Participant self-report is the primary method of collecting data during actual use studies (AUS). Medication use diaries suffer from missing data and reactivity (the potential to influence the behavior being measured). Time sampling minimizes reactivity and records study product use during sample periods. We compared the results of two AUSs at the daily and weekly dosing levels for a once-daily oral medicine in men, using both methods.
Time sampling data came from periodic telephone interviews about the use of study product during the previous 7 days. In AUS1, men were randomly assigned to receive an electronic diary to record daily use in addition to time sampling (Group 1) or undergo only time sampling (Group 2). In AUS2, men completed paper diaries in addition to time sampling.
Percentages of agreement between both methods were calculated for Days 1–7 (ranges: AUS1=60.7%–69.8%; AUS2=44.8%–75.5%). For values that did not match, percentages were quite low (ranges: AUS1=1.4%–5.8%; AUS2=0.8%–3.5%). Neither of the studies reported a downward trend in the interview periods. Percentages of agreements were affected by the number of missing values from the diary data (AUS1: Diary=24.4%–35.2% vs. time sampling <1.0%; AUS2: Diary=16.2%–27.1% vs. time sampling <1.0%). Analysis using non-missing data demonstrated a higher percentage of agreement between time sampling and diary data, suggesting similar results for both methods (day range: AUS1 91.8%–98.0%; AUS2 94.7%–98.4%).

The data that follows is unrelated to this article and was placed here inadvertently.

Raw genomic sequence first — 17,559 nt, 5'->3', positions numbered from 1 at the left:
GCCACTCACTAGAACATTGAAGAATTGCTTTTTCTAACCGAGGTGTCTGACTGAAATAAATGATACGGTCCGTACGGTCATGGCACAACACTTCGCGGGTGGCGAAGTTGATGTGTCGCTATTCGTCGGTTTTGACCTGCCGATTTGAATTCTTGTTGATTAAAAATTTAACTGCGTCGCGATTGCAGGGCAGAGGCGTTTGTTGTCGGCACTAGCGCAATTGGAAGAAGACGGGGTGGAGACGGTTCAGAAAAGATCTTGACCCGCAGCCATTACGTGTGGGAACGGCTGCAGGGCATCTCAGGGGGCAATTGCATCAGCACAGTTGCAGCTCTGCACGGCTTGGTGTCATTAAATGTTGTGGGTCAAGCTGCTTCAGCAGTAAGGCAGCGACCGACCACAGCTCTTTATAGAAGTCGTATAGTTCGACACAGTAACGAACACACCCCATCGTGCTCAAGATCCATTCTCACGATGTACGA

For products with a simple dosing regimen, time sampling is simple, has far fewer missing data points than diary data, is less intrusive, and thus may be better than diaries for an AUS.
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